CBP is short for Customs and Border Patrol. CBP has recently issued a practice pointer useful for Canadians wanting to enter the U.S. with a TN visa under NAFTA. NAFTA, which is the North American Free Trade Agreement, allows Canadians and Mexicans to be eligible for a TN nonimmigrant visa, if they have an employer willing to sponsor them for a professional position.

Citizens of Canada can make an application for a TN visa at a U.S. class port of entry, at a U.S. pre-clearance or pre-flight station, or a U.S. airport handling international traffic. Usually the applicant must submit the filing fee, copies of all relevant degrees showing he or she is eligible for the professional position, and an offer of employment letter from his or her sponsoring employer on original company letter. The Offer of employment letter must specify the offered job, rate of pay, and basic duties required under that offered job. The letter must also state the length of admission requested. Usually proof that the applicant will NOT immigrate to the U.S. permanently should be provided as well.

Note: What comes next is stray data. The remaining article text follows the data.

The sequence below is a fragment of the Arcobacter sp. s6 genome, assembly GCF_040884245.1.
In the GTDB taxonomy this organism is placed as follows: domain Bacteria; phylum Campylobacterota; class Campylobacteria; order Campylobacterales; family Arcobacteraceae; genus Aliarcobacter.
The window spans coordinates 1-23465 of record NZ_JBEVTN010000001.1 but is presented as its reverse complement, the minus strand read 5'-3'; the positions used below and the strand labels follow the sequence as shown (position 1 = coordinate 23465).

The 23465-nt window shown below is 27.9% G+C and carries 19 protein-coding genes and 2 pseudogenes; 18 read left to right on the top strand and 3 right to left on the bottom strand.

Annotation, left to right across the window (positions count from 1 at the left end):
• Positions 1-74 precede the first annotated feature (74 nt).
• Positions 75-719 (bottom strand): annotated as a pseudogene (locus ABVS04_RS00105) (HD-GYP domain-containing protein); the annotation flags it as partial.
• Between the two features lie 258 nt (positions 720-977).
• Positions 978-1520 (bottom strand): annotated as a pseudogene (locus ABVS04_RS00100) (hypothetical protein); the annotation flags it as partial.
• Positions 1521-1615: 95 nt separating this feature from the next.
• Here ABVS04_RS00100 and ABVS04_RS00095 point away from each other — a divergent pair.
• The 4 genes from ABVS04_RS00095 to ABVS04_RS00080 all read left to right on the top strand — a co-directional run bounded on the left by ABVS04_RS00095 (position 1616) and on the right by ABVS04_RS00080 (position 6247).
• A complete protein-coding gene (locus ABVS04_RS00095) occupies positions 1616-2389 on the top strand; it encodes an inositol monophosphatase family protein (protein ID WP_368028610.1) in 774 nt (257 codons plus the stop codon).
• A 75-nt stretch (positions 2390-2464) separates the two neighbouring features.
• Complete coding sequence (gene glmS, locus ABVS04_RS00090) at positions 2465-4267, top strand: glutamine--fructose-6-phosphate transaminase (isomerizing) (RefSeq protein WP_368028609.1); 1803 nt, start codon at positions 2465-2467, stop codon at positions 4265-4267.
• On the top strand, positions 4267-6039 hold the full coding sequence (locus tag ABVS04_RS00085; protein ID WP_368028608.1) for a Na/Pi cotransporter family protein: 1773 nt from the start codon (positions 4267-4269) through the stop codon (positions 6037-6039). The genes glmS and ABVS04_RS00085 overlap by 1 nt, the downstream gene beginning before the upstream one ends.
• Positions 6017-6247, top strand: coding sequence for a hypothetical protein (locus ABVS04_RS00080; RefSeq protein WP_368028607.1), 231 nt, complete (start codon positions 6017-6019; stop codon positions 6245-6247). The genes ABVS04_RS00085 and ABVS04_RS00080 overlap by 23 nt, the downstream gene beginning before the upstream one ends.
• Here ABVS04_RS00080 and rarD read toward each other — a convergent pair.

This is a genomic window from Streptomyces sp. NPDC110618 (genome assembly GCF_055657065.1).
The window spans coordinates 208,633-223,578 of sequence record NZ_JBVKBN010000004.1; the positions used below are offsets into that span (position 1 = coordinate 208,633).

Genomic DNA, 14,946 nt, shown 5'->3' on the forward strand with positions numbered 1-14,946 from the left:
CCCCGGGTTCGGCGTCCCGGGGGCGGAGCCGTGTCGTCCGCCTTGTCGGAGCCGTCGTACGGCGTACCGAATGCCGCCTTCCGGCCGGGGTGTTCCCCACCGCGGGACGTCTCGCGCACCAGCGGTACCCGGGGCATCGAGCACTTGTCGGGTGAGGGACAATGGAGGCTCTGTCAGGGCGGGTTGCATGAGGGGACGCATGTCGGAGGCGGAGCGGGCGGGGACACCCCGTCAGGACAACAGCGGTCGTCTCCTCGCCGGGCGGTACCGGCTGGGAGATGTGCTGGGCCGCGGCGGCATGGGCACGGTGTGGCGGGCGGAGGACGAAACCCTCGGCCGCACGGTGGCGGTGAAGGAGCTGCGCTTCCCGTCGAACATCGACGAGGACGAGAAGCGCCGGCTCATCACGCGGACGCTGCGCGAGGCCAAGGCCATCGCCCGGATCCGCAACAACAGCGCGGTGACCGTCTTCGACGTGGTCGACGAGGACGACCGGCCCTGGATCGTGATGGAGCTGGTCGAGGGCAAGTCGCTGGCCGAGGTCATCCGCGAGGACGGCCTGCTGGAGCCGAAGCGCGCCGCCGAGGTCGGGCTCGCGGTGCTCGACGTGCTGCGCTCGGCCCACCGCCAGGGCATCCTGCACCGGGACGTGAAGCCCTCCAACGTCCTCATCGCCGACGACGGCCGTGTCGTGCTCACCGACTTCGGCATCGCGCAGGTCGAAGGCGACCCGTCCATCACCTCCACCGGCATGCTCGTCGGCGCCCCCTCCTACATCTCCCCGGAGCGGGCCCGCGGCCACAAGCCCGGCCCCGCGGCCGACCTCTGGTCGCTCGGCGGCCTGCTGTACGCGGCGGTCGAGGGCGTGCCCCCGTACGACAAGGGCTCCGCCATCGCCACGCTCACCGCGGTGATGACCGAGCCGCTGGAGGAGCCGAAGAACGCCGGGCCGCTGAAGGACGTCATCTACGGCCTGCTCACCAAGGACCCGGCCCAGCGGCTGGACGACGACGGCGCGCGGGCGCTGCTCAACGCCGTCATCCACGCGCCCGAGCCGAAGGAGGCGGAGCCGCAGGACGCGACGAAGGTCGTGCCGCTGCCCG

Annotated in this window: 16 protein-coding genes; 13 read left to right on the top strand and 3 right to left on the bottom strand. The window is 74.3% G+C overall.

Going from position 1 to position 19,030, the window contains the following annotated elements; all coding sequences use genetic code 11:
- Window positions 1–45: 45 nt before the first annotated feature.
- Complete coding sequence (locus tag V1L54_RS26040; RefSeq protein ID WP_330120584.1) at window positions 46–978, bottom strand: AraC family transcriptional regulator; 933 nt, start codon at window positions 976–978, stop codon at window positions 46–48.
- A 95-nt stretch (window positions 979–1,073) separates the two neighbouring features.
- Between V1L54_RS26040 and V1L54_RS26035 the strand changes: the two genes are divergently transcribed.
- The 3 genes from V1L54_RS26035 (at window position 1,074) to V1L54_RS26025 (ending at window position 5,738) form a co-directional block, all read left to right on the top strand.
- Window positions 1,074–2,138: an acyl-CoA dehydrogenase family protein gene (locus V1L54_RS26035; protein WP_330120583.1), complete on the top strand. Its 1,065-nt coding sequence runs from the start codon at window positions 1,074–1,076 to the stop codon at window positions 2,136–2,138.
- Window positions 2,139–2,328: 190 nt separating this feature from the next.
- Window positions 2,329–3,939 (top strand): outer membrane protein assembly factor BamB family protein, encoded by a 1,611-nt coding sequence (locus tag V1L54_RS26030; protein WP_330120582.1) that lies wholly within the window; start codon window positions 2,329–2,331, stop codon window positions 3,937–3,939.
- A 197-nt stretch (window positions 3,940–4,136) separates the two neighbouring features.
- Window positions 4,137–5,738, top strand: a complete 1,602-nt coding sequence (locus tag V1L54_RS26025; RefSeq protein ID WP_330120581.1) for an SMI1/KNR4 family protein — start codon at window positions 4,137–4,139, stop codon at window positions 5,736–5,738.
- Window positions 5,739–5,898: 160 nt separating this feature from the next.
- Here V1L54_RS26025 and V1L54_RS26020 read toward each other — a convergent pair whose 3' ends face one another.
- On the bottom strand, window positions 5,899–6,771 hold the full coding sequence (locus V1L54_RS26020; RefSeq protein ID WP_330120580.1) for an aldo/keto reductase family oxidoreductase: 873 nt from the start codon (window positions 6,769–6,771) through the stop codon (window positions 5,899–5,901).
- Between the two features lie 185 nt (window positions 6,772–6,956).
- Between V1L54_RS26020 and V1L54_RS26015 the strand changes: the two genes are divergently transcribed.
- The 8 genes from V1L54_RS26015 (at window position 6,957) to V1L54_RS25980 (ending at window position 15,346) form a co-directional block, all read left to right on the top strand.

A TN visa can be issued for a maximum of three years. However, the length of the visa cannot exceed the applicant’s passport validity date. In other words, if the applicant wants a three year visa, then his or her passport must be valid for three years or more to qualify.

If the Canadian national is already in the U.S. and has not overstayed his or her visitor visa (up to 6 moths allowed), then he or she can file a change of status request with USCIS instead of traveling in order to obtain a TN visa.